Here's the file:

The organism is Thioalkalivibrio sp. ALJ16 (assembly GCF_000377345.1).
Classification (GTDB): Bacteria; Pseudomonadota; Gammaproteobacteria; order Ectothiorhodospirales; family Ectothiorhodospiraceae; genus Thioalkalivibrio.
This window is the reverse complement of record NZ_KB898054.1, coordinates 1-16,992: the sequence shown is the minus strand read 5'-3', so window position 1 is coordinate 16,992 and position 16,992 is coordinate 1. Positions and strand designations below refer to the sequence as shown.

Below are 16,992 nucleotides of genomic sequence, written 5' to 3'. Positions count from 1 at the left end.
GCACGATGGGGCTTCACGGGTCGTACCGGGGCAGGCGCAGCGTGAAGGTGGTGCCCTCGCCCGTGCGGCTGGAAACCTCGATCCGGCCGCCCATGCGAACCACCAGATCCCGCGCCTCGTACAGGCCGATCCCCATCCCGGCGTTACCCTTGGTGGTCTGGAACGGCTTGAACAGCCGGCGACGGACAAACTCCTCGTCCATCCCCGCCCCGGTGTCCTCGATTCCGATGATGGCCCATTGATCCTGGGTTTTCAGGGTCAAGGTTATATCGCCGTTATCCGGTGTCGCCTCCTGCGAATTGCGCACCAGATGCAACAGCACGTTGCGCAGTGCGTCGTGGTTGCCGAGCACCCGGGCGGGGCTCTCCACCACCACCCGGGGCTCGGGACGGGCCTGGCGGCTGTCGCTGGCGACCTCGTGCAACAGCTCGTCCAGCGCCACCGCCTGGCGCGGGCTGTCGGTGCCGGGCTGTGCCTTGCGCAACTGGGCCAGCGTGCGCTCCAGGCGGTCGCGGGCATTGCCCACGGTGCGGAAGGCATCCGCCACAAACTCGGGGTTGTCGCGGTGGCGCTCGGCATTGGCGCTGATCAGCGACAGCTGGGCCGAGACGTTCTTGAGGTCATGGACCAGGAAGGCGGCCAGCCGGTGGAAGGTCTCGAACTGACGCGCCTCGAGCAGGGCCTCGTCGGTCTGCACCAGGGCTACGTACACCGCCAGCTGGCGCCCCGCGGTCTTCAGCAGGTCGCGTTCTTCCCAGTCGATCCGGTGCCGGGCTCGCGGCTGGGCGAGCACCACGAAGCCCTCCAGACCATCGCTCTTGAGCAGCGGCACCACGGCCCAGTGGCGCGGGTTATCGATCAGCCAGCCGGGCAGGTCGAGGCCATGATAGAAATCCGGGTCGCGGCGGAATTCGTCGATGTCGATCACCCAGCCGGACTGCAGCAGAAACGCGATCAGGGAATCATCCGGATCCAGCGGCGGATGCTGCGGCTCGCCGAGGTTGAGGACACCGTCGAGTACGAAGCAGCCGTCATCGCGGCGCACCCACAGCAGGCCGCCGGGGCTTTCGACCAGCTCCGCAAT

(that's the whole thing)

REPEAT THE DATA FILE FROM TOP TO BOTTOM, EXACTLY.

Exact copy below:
The organism is Thioalkalivibrio sp. ALJ16 (assembly GCF_000377345.1).
Classification (GTDB): Bacteria; Pseudomonadota; Gammaproteobacteria; order Ectothiorhodospirales; family Ectothiorhodospiraceae; genus Thioalkalivibrio.
This window is the reverse complement of record NZ_KB898054.1, coordinates 1-16,992: the sequence shown is the minus strand read 5'-3', so window position 1 is coordinate 16,992 and position 16,992 is coordinate 1. Positions and strand designations below refer to the sequence as shown.

Below are 16,992 nucleotides of genomic sequence, written 5' to 3'. Positions count from 1 at the left end.
GCACGATGGGGCTTCACGGGTCGTACCGGGGCAGGCGCAGCGTGAAGGTGGTGCCCTCGCCCGTGCGGCTGGAAACCTCGATCCGGCCGCCCATGCGAACCACCAGATCCCGCGCCTCGTACAGGCCGATCCCCATCCCGGCGTTACCCTTGGTGGTCTGGAACGGCTTGAACAGCCGGCGACGGACAAACTCCTCGTCCATCCCCGCCCCGGTGTCCTCGATTCCGATGATGGCCCATTGATCCTGGGTTTTCAGGGTCAAGGTTATATCGCCGTTATCCGGTGTCGCCTCCTGCGAATTGCGCACCAGATGCAACAGCACGTTGCGCAGTGCGTCGTGGTTGCCGAGCACCCGGGCGGGGCTCTCCACCACCACCCGGGGCTCGGGACGGGCCTGGCGGCTGTCGCTGGCGACCTCGTGCAACAGCTCGTCCAGCGCCACCGCCTGGCGCGGGCTGTCGGTGCCGGGCTGTGCCTTGCGCAACTGGGCCAGCGTGCGCTCCAGGCGGTCGCGGGCATTGCCCACGGTGCGGAAGGCATCCGCCACAAACTCGGGGTTGTCGCGGTGGCGCTCGGCATTGGCGCTGATCAGCGACAGCTGGGCCGAGACGTTCTTGAGGTCATGGACCAGGAAGGCGGCCAGCCGGTGGAAGGTCTCGAACTGACGCGCCTCGAGCAGGGCCTCGTCGGTCTGCACCAGGGCTACGTACACCGCCAGCTGGCGCCCCGCGGTCTTCAGCAGGTCGCGTTCTTCCCAGTCGATCCGGTGCCGGGCTCGCGGCTGGGCGAGCACCACGAAGCCCTCCAGACCATCGCTCTTGAGCAGCGGCACCACGGCCCAGTGGCGCGGGTTATCGATCAGCCAGCCGGGCAGGTCGAGGCCATGATAGAAATCCGGGTCGCGGCGGAATTCGTCGATGTCGATCACCCAGCCGGACTGCAGCAGAAACGCGATCAGGGAATCATCCGGATCCAGCGGCGGATGCTGCGGCTCGCCGAGGTTGAGGACACCGTCGAGTACGAAGCAGCCGTCATCGCGGCGCACCCACAGCAGGCCGCCGGGGCTTTCGACCAGCTCCGCAAT